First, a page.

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SHTUM by Jem Lester

By 22:00:00

Powerful, darkly funny and heart-breaking, Shtum is a story about fathers and sons, autism, and dysfunctional relationships.

Ben Jewell has hit breaking point. His ten-year-old son Jonah has severe autism and Ben and his wife, Emma, are struggling to cope.

When Ben and Emma fake a separation - a strategic decision to further Jonah's case in an upcoming tribunal - Ben and Jonah move in with Georg, Ben's elderly father. In a small house in North London, three generations of men - one who can't talk; two who won't - are thrown together.

✱ Pages: 368 (paperback)
✱ Publication date: 7 April 2016 (Orion)
✱ Provided by Netgalley in exchange for an honest review

Seeing the cover was part of my decision to pick this up. Then I thought about the title, read the synopsis, and figured this might be a really emotionally honest story. And I like that - even though it kind of makes me cry, usually.

Important Themes

There's probably something here for every reader to identify or at least empathise with: autism, alcoholism, dysfunctional families, trying to do what's best for our children. Topics like cancer and WWII are brought up too. Difficult topics, but approached with an honesty in story-telling that I found simultaneously refreshing and upsetting.

It's not a surprise that SHTUM gets a bit heavy. It's emotional. It takes an honest look at things, and that can be emotionally exhausting for the reader. But with the darkness come some brighter moments too, and those make life worthwhile, right?


In SHTUM it falls on Ben to make some difficult decisions, and to find a way to make Jonah's life better. This is what drives the story. But of course Ben's opinion isn't the only one that's taken into account. There are also social services and other official bodies that have a say, which makes life pretty tricky for this family. 

Because of this, interspersed between chapters are letters, a court procession, and at one point flashbacks. It's an interesting way of telling the story. We don't often get to see the characters' immediate reaction to a letter from the social services, for example, but we do always see its effects in the long run. I thought the addition of letters sent to Ben, Emma, and Georg was a good move. It kind of amps up the tension a bit - just seeing a letter from the social services in the pages of a book makes me nervous, apparently!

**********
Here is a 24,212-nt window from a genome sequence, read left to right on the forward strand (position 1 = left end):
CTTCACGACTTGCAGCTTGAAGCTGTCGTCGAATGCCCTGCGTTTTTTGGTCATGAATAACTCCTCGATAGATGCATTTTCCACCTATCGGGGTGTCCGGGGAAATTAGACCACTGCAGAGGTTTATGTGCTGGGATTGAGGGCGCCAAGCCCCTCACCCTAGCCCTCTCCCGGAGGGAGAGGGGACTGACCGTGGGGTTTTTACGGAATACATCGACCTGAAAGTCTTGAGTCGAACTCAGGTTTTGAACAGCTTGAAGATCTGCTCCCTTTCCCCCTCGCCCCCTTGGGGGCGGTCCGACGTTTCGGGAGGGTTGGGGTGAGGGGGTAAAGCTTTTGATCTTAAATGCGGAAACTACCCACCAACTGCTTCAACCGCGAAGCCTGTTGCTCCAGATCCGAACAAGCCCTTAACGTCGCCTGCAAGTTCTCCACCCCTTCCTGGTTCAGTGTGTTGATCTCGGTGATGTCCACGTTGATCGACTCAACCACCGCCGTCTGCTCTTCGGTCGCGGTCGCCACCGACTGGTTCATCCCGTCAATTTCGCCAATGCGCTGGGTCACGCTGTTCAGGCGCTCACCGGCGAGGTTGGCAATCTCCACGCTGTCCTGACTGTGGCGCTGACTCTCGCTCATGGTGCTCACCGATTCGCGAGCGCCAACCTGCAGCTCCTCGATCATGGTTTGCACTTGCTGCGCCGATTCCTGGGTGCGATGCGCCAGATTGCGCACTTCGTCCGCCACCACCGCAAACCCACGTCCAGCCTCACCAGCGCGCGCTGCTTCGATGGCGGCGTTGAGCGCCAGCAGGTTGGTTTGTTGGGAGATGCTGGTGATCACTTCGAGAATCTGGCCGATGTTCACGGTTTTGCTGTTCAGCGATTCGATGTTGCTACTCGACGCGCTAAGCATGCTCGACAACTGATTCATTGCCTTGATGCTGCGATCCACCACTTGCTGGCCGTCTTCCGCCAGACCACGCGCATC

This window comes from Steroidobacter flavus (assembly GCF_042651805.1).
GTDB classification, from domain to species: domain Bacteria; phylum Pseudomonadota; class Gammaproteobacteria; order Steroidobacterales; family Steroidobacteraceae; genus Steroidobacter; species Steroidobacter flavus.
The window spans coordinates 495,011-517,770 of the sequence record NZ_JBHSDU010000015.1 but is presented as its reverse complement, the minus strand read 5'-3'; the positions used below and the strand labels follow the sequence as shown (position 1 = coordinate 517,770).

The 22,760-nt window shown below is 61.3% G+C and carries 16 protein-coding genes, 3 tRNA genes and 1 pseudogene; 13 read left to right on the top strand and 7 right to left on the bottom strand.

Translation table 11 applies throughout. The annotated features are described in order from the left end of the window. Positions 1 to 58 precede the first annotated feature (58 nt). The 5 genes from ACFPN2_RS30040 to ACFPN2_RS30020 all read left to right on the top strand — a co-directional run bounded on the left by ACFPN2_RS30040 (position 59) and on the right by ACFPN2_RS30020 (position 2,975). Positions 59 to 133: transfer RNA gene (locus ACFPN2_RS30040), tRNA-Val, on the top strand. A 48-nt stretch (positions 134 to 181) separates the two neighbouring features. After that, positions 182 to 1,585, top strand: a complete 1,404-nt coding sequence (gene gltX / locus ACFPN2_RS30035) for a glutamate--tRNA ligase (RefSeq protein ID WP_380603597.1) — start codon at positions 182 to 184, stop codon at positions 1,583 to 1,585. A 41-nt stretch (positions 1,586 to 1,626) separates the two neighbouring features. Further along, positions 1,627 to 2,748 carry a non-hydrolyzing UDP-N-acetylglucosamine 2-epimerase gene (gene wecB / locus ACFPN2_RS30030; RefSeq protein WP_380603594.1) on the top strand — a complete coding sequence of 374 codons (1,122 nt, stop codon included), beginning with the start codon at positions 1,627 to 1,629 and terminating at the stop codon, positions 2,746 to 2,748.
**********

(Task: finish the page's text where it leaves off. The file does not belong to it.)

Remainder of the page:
The Characters

I found the protagonist, Ben, difficult to understand sometimes, but knowing he was at least trying his best for Jonah was his redeeming quality. Ben's wife Emma was difficult to understand too, because we mainly see what Ben sees - or decides to see. It's interesting how one conversation later on in the story can thoroughly change your perception of a character.

Ten-year-old Jonah is obviously a character very central to the story. He gets upset if he doesn't get what he wants, or if his daily ritual changes - but he doesn't speak: he can't communicate. On the other hand, the smallest things can make him happy - and his joy is wonderful, unburdened by all the worries the rest of us carry around.

Probably my favourite character was Ben's elderly father, Georg. Georg, who had grown up, lost his family to WWII, and moved to England. Georg, who refused to tell Ben about his past, not wanting to burden his child with it. Georg, who starts telling his story to his Grandson, Jonah. Really, just the way he keeps chatting to Jonah, and how proud he is of his grandson is just wonderful.

Not the easiest book to read because of the very emotive themes, but a solid work of literary fiction. A lot of feels, you guys. A lot of feels.
Difficult topics in literature - are they your bag or not? Which book makes you cry the most? (I'd probably say All the Bright Places. That book reduced me to a human-shaped puddle of misery, laying on the floor, staring at the ceiling. You know.)

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